This introduction to “Marco Bozzaris” is reprinted from Historic Poems and Ballads. Ed. Rupert S. Holland. Philadelphia: George W. Jacobs & Co., 1912.
AT the beginning of the nineteenth century Greece, which had once been one of the greatest countries in the world, was subject to the rule of her powerful neighbor, Turkey. But in 1821 the fire of patriotism was rekindled, and the Greeks began a war of independence. One of the most heroic of the Greek leaders was Marco Bozzaris. He was in command of a small band of his countrymen, and planned to surprise a much larger Turkish force after nightfall. In this poem, written by Fitz-Greene Halleck, an American author, the story of the attack is told.
The Turkish commander and his men were sleeping in their camps, dreaming of victory over the Greeks, while at the same hour of midnight Marco Bozzaris was making ready his band of Suliotes, or men whose homes were near the Suli mountains and river in the northwestern part of Greece. The Turkish camp was not far distant from Missilonghi, which is near the entrance to the Gulf of Corinth, near the head of which gulf the earlier Greeks, in 479 B.C., had defeated a great invading army of Persians at the battle of Platæa.
Bozzaris attacked the Turks, and small though his band was, they took the enemy so completely by surprise that they won a very decisive victory. But the gallant leader himself was killed. The poem tells how he won glory, and how death is welcomed by the victorious warrior, as he was the cry of land to Columbus of Genoa when his lookout caught the fragrance of the palms and groves of Haiti, mistaking them for India. Pilgrims from foreign lands shall seek the home of Bozzaris to hear again the story of his victory and of his country’s independence.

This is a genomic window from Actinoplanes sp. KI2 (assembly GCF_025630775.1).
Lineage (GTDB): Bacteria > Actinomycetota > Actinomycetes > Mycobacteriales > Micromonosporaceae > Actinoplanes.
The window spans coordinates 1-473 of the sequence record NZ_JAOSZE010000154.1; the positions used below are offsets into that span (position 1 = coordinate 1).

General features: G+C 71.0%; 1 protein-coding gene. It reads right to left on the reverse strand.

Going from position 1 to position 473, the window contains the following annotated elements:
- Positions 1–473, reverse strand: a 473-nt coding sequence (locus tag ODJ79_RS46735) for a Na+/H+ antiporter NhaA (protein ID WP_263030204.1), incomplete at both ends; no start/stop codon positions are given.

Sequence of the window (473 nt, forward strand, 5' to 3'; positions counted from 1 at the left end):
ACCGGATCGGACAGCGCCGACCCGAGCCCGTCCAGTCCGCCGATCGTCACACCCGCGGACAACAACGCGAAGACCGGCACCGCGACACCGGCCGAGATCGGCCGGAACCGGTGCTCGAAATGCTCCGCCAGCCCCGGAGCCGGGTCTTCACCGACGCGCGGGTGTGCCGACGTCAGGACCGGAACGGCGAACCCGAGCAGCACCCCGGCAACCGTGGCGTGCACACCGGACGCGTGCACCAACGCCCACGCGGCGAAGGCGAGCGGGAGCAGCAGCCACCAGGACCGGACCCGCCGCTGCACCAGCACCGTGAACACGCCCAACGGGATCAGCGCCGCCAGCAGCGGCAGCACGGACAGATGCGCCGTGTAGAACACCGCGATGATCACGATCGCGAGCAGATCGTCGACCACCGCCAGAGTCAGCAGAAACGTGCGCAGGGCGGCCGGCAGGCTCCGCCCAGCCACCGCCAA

His cause was successful, and six years after this battle near Missilonghi, Turkey was forced to grant Greece her freedom, and that country, which had been in subjection for almost four centuries, became an independent nation. It was in this war that the poet Byron and other Englishmen who loved the history of ancient Greece and the cause of liberty fought by the side of Marco Bozzaris.